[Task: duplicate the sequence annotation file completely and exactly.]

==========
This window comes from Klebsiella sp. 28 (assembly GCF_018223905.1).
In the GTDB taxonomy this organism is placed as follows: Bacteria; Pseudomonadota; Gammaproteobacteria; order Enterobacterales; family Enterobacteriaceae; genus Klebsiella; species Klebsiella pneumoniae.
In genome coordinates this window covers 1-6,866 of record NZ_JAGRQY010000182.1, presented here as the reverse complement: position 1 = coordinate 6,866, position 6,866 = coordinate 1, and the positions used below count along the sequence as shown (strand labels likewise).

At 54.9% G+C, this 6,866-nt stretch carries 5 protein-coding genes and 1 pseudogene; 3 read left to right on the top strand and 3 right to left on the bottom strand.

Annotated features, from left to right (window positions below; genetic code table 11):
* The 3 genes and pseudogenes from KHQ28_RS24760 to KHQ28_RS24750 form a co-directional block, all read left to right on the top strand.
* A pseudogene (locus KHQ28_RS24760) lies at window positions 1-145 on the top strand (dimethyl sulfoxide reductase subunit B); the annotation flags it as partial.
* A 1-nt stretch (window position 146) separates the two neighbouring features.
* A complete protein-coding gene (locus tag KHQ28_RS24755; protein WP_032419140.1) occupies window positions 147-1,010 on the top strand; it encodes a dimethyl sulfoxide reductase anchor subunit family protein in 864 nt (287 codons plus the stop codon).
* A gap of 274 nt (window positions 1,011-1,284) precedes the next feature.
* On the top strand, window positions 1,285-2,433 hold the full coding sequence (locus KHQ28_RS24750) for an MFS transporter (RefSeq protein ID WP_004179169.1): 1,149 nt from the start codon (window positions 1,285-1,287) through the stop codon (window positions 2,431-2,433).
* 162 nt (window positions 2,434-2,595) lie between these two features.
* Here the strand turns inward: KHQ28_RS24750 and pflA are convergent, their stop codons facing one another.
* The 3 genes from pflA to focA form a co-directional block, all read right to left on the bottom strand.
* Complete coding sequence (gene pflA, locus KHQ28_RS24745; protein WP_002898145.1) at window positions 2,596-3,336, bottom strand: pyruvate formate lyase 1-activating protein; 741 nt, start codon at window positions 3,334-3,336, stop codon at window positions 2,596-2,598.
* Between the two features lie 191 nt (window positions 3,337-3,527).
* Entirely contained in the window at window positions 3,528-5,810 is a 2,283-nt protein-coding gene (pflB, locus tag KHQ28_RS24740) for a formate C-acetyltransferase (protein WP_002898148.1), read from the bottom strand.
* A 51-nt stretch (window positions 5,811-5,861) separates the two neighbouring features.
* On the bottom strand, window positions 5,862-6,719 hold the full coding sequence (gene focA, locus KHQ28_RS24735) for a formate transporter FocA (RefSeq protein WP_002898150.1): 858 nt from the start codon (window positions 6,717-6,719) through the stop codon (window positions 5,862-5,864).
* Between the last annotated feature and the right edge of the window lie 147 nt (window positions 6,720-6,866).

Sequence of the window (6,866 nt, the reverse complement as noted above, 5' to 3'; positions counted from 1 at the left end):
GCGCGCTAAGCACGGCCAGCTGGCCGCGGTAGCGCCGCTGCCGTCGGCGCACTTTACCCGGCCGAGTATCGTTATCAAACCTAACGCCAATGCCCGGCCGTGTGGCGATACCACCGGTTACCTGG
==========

This window comes from Klebsiella sp. 28 (assembly GCF_018223905.1).
In the GTDB taxonomy this organism is placed as follows: Bacteria; Pseudomonadota; Gammaproteobacteria; order Enterobacterales; family Enterobacteriaceae; genus Klebsiella; species Klebsiella pneumoniae.
In genome coordinates this window covers 1-6,866 of record NZ_JAGRQY010000182.1, presented here as the reverse complement: position 1 = coordinate 6,866, position 6,866 = coordinate 1, and the positions used below count along the sequence as shown (strand labels likewise).

At 54.9% G+C, this 6,866-nt stretch carries 5 protein-coding genes and 1 pseudogene; 3 read left to right on the top strand and 3 right to left on the bottom strand.

Annotated features, from left to right (window positions below; genetic code table 11):
* The 3 genes and pseudogenes from KHQ28_RS24760 to KHQ28_RS24750 form a co-directional block, all read left to right on the top strand.
* A pseudogene (locus KHQ28_RS24760) lies at window positions 1-145 on the top strand (dimethyl sulfoxide reductase subunit B); the annotation flags it as partial.
* A 1-nt stretch (window position 146) separates the two neighbouring features.
* A complete protein-coding gene (locus tag KHQ28_RS24755; protein WP_032419140.1) occupies window positions 147-1,010 on the top strand; it encodes a dimethyl sulfoxide reductase anchor subunit family protein in 864 nt (287 codons plus the stop codon).
* A gap of 274 nt (window positions 1,011-1,284) precedes the next feature.
* On the top strand, window positions 1,285-2,433 hold the full coding sequence (locus KHQ28_RS24750) for an MFS transporter (RefSeq protein ID WP_004179169.1): 1,149 nt from the start codon (window positions 1,285-1,287) through the stop codon (window positions 2,431-2,433).
* 162 nt (window positions 2,434-2,595) lie between these two features.
* Here the strand turns inward: KHQ28_RS24750 and pflA are convergent, their stop codons facing one another.
* The 3 genes from pflA to focA form a co-directional block, all read right to left on the bottom strand.
* Complete coding sequence (gene pflA, locus KHQ28_RS24745; protein WP_002898145.1) at window positions 2,596-3,336, bottom strand: pyruvate formate lyase 1-activating protein; 741 nt, start codon at window positions 3,334-3,336, stop codon at window positions 2,596-2,598.
* Between the two features lie 191 nt (window positions 3,337-3,527).
* Entirely contained in the window at window positions 3,528-5,810 is a 2,283-nt protein-coding gene (pflB, locus tag KHQ28_RS24740) for a formate C-acetyltransferase (protein WP_002898148.1), read from the bottom strand.
* A 51-nt stretch (window positions 5,811-5,861) separates the two neighbouring features.
* On the bottom strand, window positions 5,862-6,719 hold the full coding sequence (gene focA, locus KHQ28_RS24735) for a formate transporter FocA (RefSeq protein WP_002898150.1): 858 nt from the start codon (window positions 6,717-6,719) through the stop codon (window positions 5,862-5,864).
* Between the last annotated feature and the right edge of the window lie 147 nt (window positions 6,720-6,866).

Sequence of the window (6,866 nt, the reverse complement as noted above, 5' to 3'; positions counted from 1 at the left end):
GCGCGCTAAGCACGGCCAGCTGGCCGCGGTAGCGCCGCTGCCGTCGGCGCACTTTACCCGGCCGAGTATCGTTATCAAACCTAACGCCAATGCCCGGCCGTGTGGCGATACCACCGGTTACCTGG